Teaching Children about Tragedy
In the wake of tragedy, the issue of rhetoric often moves to the forefront of public discourse. The framing of an event and the way it is discussed has a powerful impact on public knowledge and understanding of an event and its aftermath. When it comes to situations such as these, one particularly difficult task is to cope with finding the proper rhetoric for discussing tragedies with children. Is there a “right way” to talk to children about these events?
Following the recent Paris attacks, many news outlets have been highlighting the growing concern of parents over not knowing how to address this situation with their children and have responded with a profusion of articles offering counseling to parents. Some, such as this CNN article, suggest different approaches based on the age and maturity level of the child, leaving interpretation up to individual circumstances but focusing on realistic reassurance of safety and limiting of media exposure for all children. Others, such as this article from The Atlantic, suggest options such as allowing kids to read the children’s book series I Survived, which places a young fictional protagonist at the center of the event and provides a gentle, honest, and straightforward account of the event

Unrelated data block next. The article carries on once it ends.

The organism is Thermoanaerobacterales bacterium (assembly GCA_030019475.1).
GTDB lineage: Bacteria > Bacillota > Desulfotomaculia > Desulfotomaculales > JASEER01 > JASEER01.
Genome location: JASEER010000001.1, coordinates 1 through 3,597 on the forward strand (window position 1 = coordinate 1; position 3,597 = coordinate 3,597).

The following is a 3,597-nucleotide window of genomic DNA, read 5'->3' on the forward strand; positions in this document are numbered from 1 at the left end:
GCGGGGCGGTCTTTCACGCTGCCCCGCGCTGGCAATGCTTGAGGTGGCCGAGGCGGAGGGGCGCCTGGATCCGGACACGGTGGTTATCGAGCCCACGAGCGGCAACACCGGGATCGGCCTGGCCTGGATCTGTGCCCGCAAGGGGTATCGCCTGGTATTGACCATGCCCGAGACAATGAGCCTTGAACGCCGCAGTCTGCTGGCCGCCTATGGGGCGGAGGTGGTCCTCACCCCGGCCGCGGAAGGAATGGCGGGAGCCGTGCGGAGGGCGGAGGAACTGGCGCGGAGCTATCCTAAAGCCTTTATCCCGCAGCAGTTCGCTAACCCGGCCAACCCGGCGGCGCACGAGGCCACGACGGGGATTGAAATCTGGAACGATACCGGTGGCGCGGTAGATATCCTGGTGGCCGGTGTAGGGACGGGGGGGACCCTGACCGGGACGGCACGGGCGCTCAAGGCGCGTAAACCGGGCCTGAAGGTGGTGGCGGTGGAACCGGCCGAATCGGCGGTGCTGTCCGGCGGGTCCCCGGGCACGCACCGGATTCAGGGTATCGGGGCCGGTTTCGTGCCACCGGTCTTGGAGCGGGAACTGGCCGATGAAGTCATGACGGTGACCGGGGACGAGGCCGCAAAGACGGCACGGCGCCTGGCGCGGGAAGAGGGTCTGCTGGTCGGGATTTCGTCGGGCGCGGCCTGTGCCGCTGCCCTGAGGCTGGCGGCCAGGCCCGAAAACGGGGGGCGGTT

One particular video has been quickly circulating through social media and news outlets of a French father and young son discussing the child’s perception of the Paris attacks. The father reassures his son that they are safe, agreeing when his son asks if the flowers and candles being placed at the sites of the attacks will protect the citizens of Paris. Many commend the father for providing his son with reassurance and pointing out the positive community-building happening around them; others criticize the father for misleading his child and allowing him to believe that flowers and candles can protect against guns.
Given this discussion, what kind of obligation do parents have to talking to their children about events like 9/11 and the Paris attacks? Is it more important to protect them from violent images and stories, or to properly educate them to raise a generation of more informed and socially conscious individuals? Parents undoubtedly have an important responsibility to treat these situations with care and find the proper balance for talking to their children about tragedy.